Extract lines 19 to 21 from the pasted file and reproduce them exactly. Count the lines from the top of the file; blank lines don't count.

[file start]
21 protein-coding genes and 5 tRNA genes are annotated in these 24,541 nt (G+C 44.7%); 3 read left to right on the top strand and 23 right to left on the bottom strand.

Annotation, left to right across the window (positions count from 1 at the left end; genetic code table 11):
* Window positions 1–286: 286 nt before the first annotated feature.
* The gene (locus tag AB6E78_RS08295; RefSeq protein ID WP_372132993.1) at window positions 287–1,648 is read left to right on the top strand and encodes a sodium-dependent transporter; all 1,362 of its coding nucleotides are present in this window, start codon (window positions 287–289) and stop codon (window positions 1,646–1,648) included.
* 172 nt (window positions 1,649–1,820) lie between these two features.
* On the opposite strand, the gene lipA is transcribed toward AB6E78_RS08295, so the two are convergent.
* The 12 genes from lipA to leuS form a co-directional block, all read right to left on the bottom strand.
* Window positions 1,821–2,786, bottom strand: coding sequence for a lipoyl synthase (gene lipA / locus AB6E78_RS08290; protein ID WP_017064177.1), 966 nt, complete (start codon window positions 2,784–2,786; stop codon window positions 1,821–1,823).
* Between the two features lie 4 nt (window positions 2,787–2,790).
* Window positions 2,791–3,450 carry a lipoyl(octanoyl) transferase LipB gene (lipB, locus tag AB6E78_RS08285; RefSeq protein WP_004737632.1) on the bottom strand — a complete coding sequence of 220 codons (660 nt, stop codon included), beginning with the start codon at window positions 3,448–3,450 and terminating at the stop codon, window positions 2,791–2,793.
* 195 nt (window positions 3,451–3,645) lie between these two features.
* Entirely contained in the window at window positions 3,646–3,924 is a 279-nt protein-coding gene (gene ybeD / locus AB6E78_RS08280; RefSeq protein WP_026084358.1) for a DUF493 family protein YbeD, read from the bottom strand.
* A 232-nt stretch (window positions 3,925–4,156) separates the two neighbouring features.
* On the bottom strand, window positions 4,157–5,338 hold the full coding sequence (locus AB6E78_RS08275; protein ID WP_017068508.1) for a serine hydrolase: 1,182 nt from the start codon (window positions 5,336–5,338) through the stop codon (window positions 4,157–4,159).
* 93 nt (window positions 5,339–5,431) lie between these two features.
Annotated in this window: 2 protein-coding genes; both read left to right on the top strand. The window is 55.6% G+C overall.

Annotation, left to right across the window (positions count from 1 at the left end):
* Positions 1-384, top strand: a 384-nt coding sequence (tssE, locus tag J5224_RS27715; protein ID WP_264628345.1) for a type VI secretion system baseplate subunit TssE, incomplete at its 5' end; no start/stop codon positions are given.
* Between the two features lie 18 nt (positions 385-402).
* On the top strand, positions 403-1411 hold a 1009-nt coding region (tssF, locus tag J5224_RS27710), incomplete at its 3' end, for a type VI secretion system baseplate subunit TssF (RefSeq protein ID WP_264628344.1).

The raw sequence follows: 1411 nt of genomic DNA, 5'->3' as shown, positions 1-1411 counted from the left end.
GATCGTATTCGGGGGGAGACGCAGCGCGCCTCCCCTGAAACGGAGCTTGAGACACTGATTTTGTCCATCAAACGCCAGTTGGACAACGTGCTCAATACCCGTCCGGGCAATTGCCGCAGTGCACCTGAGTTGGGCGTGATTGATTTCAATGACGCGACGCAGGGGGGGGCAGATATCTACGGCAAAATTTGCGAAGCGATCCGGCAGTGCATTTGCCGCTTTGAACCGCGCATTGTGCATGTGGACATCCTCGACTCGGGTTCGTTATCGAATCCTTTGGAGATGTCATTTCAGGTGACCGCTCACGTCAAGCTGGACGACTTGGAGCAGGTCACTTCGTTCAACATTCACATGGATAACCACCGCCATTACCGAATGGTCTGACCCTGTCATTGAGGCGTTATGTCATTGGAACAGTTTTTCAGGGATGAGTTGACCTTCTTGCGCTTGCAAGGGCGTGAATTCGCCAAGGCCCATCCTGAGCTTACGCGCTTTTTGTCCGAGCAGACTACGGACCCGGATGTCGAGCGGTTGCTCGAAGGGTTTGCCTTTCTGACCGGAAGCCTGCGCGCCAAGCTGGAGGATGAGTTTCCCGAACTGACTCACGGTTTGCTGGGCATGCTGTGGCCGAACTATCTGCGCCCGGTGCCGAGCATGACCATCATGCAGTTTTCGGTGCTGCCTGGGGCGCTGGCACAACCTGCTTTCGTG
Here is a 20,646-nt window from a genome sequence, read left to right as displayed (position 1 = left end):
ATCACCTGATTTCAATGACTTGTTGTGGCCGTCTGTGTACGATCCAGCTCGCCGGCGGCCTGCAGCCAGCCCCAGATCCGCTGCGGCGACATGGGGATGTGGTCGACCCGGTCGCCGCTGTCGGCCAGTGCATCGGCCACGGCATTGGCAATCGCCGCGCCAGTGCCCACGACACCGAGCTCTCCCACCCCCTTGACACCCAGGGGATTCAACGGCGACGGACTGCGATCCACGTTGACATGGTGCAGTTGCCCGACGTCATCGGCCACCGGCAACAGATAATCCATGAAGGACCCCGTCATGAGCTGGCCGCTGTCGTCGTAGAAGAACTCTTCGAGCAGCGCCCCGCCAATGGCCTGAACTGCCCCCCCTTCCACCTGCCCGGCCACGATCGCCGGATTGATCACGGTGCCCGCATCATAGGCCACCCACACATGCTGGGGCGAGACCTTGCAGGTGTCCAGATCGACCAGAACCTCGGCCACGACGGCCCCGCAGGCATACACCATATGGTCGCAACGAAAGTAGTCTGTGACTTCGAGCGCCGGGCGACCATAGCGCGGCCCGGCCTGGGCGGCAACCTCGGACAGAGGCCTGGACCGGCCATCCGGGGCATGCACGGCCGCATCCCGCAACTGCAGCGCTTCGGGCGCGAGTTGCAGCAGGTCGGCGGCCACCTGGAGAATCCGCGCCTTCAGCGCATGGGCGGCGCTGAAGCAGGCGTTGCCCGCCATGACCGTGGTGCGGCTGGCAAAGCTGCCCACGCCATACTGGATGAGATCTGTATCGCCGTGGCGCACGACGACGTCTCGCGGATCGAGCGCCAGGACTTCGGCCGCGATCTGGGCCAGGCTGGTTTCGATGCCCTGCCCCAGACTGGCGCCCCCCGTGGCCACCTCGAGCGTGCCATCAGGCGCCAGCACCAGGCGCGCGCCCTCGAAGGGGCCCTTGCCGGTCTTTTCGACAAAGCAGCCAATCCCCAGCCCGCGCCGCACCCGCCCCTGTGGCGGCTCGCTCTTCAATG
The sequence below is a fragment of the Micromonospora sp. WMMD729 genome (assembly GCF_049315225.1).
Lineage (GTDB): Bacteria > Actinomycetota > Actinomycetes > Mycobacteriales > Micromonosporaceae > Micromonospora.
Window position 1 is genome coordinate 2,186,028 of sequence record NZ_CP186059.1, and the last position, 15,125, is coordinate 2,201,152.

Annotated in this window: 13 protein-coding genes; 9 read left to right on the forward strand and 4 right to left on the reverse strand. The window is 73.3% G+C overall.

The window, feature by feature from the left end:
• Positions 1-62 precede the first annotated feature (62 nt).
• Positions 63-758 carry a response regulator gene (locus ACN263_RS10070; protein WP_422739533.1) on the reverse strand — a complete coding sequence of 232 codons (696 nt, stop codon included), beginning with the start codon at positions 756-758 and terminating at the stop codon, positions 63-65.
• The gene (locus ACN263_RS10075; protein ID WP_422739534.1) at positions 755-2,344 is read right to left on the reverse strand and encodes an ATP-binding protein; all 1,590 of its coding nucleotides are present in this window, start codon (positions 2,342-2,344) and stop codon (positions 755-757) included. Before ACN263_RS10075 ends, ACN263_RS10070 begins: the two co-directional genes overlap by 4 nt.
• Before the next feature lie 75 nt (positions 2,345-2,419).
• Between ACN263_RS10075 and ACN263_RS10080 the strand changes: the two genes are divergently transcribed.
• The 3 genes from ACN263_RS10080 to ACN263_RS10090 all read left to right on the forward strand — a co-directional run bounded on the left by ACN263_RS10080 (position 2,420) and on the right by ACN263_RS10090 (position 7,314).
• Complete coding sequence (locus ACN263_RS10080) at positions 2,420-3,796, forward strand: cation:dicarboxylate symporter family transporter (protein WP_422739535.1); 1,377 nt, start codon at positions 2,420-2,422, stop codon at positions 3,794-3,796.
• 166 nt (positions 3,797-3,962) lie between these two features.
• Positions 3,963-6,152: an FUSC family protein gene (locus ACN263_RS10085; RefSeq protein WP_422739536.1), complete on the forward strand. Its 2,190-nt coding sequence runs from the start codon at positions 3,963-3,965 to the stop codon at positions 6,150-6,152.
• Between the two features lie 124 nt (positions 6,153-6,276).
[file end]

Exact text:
* Between the two features lie 18 nt (positions 385-402).
* On the top strand, positions 403-1411 hold a 1009-nt coding region (tssF, locus tag J5224_RS27710), incomplete at its 3' end, for a type VI secretion system baseplate subunit TssF (RefSeq protein ID WP_264628344.1).

The raw sequence follows: 1411 nt of genomic DNA, 5'->3' as shown, positions 1-1411 counted from the left end.